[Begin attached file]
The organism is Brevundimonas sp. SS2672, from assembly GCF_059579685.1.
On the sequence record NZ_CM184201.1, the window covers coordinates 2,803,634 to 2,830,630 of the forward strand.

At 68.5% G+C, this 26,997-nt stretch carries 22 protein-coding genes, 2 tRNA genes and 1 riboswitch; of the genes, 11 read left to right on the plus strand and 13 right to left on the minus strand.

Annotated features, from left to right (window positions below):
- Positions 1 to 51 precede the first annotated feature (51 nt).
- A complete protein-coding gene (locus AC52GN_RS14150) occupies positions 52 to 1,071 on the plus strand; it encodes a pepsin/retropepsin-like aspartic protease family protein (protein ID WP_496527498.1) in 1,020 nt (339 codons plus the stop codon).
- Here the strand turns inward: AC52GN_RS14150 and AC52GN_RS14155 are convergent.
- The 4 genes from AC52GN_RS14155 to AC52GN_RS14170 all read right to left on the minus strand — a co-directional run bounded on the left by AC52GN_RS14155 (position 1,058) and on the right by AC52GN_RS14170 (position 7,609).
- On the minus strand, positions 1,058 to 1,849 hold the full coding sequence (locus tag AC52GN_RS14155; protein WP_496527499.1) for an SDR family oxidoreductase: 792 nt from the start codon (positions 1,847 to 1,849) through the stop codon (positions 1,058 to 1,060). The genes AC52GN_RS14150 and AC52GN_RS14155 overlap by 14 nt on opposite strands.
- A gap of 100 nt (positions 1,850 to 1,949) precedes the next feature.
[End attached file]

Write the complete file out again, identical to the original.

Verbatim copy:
The organism is Brevundimonas sp. SS2672, from assembly GCF_059579685.1.
On the sequence record NZ_CM184201.1, the window covers coordinates 2,803,634 to 2,830,630 of the forward strand.

At 68.5% G+C, this 26,997-nt stretch carries 22 protein-coding genes, 2 tRNA genes and 1 riboswitch; of the genes, 11 read left to right on the plus strand and 13 right to left on the minus strand.

Annotated features, from left to right (window positions below):
- Positions 1 to 51 precede the first annotated feature (51 nt).
- A complete protein-coding gene (locus AC52GN_RS14150) occupies positions 52 to 1,071 on the plus strand; it encodes a pepsin/retropepsin-like aspartic protease family protein (protein ID WP_496527498.1) in 1,020 nt (339 codons plus the stop codon).
- Here the strand turns inward: AC52GN_RS14150 and AC52GN_RS14155 are convergent.
- The 4 genes from AC52GN_RS14155 to AC52GN_RS14170 all read right to left on the minus strand — a co-directional run bounded on the left by AC52GN_RS14155 (position 1,058) and on the right by AC52GN_RS14170 (position 7,609).
- On the minus strand, positions 1,058 to 1,849 hold the full coding sequence (locus tag AC52GN_RS14155; protein WP_496527499.1) for an SDR family oxidoreductase: 792 nt from the start codon (positions 1,847 to 1,849) through the stop codon (positions 1,058 to 1,060). The genes AC52GN_RS14150 and AC52GN_RS14155 overlap by 14 nt on opposite strands.
- A gap of 100 nt (positions 1,850 to 1,949) precedes the next feature.